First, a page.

On this day in 1931, President Herbert Hoover officially dedicates New York City's Empire State Building, pressing a button from the White House that turned on the building's lights. Hoover's gesture, of course, was symbolic; while the president remained in Washington, D.C., someone else flicked the switches in New York. The idea for the Empire State Building is said to have been born of a competition between Walter Chrysler of the Chrysler Corporation and John Jakob Raskob of General Motors, to see who could erect the taller building. Chrysler had already begun work on the famous Chrysler Building, the gleaming 1,046-foot skyscraper in midtown Manhattan.
Not to be bested, Raskob assembled a group of well-known investors, including former New York Governor Alfred E. Smith. The group chose the architecture firm Shreve, Lamb and Harmon Associates to design the building. The art-deco plans, said to have been based in large part on the look of a pencil, were also builder-friendly: The entire building went up in just over a year, under budget (at $40 million) and well ahead of schedule. During certain periods of building, the frame grew an astonishing four-and-a-half storeys a week.
At the time of its completion, the Empire State Building, at 102 storeys and 1,250 feet high (1,454 feet to the top of the lightning rod), was the world's tallest skyscraper. The Depression-era construction employed as many as 3,400 workers on any single day, most of whom received an excellent pay rate, especially given the economic conditions of the time. The new building imbued New York City with a deep sense of pride, desperately needed in the depths of the Great Depression, when many city residents were unemployed and prospects looked bleak.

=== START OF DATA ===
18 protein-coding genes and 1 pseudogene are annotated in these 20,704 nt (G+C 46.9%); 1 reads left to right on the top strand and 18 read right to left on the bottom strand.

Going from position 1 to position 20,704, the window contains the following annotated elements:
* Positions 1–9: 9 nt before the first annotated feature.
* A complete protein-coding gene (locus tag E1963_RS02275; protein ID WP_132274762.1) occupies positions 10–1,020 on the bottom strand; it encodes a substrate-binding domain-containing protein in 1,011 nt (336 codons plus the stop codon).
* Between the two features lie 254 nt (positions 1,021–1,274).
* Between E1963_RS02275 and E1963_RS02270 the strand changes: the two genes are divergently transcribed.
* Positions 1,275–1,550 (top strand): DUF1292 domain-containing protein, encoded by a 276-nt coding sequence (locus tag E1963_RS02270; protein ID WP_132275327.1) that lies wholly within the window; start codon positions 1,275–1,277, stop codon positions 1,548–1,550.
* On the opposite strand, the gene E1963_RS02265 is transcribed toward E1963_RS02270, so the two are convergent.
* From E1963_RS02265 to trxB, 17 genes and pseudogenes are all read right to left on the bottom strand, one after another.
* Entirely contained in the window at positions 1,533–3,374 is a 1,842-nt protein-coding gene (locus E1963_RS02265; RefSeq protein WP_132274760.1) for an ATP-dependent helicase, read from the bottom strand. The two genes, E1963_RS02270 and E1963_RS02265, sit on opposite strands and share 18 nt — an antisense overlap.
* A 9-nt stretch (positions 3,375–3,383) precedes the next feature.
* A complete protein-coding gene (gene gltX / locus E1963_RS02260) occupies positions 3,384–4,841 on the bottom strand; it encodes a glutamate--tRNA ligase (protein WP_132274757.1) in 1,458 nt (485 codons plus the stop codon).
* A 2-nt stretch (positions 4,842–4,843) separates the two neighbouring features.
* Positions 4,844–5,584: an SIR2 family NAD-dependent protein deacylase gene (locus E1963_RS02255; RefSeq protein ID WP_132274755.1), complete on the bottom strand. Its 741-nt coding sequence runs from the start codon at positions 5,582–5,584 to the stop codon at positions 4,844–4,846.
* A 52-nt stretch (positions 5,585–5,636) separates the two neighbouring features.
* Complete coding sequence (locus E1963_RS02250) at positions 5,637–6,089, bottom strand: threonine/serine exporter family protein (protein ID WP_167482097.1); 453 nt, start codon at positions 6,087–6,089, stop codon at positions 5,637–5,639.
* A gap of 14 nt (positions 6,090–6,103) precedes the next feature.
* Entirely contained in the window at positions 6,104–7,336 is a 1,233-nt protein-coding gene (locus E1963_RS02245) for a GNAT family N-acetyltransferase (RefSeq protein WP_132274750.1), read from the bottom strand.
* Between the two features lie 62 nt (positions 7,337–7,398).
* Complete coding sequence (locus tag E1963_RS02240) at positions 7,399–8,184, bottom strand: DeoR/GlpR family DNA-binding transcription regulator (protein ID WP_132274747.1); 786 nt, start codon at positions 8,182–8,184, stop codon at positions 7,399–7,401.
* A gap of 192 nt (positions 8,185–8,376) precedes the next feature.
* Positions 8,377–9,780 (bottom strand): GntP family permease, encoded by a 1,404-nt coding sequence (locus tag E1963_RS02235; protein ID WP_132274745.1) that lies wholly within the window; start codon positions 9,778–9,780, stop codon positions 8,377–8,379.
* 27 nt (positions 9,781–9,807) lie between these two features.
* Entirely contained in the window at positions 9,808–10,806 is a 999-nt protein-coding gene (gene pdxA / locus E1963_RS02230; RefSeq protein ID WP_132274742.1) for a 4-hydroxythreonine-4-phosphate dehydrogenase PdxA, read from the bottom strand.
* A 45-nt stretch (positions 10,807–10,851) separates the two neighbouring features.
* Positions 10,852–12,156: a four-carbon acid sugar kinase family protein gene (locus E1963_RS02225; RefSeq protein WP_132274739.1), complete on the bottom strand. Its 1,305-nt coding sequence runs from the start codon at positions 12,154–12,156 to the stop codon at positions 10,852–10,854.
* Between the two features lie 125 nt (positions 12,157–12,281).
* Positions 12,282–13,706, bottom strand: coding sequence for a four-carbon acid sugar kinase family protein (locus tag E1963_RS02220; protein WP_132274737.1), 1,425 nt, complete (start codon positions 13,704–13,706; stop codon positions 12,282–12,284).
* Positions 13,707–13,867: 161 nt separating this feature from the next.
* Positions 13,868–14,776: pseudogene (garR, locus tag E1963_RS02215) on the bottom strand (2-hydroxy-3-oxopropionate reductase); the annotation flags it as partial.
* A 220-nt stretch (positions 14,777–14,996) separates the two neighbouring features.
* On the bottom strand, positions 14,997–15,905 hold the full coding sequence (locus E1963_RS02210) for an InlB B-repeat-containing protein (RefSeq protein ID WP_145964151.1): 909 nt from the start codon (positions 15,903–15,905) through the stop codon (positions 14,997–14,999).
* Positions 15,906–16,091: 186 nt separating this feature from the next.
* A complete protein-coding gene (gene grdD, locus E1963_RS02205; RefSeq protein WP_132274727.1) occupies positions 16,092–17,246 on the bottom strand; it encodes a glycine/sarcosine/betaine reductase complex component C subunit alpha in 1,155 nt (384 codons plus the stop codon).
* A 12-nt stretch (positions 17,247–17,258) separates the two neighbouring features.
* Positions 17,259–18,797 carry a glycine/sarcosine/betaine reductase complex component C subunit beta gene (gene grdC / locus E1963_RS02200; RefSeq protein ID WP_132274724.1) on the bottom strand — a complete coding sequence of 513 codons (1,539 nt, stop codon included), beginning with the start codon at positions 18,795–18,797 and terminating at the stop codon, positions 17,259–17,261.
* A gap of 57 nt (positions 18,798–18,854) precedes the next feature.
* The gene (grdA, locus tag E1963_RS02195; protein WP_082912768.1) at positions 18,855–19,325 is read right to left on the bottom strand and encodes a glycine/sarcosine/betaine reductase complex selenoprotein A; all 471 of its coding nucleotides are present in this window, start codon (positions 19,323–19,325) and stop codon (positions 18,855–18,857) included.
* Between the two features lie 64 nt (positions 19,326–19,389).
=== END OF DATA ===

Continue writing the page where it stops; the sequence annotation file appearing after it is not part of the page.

The grip of the Depression on New York's economy was still evident a year later, however, when only 25% of the Empire State's offices had been rented. In 1972, the Empire State Building lost its title as world's tallest building to New York's World Trade Centre, which itself was the tallest skyscraper for but a year. Today the honour belongs to Taiwan's Taipei 101 building, which stretches 1,670 feet into the sky, but which will itself soon be superseded by the Burj building in Dubai.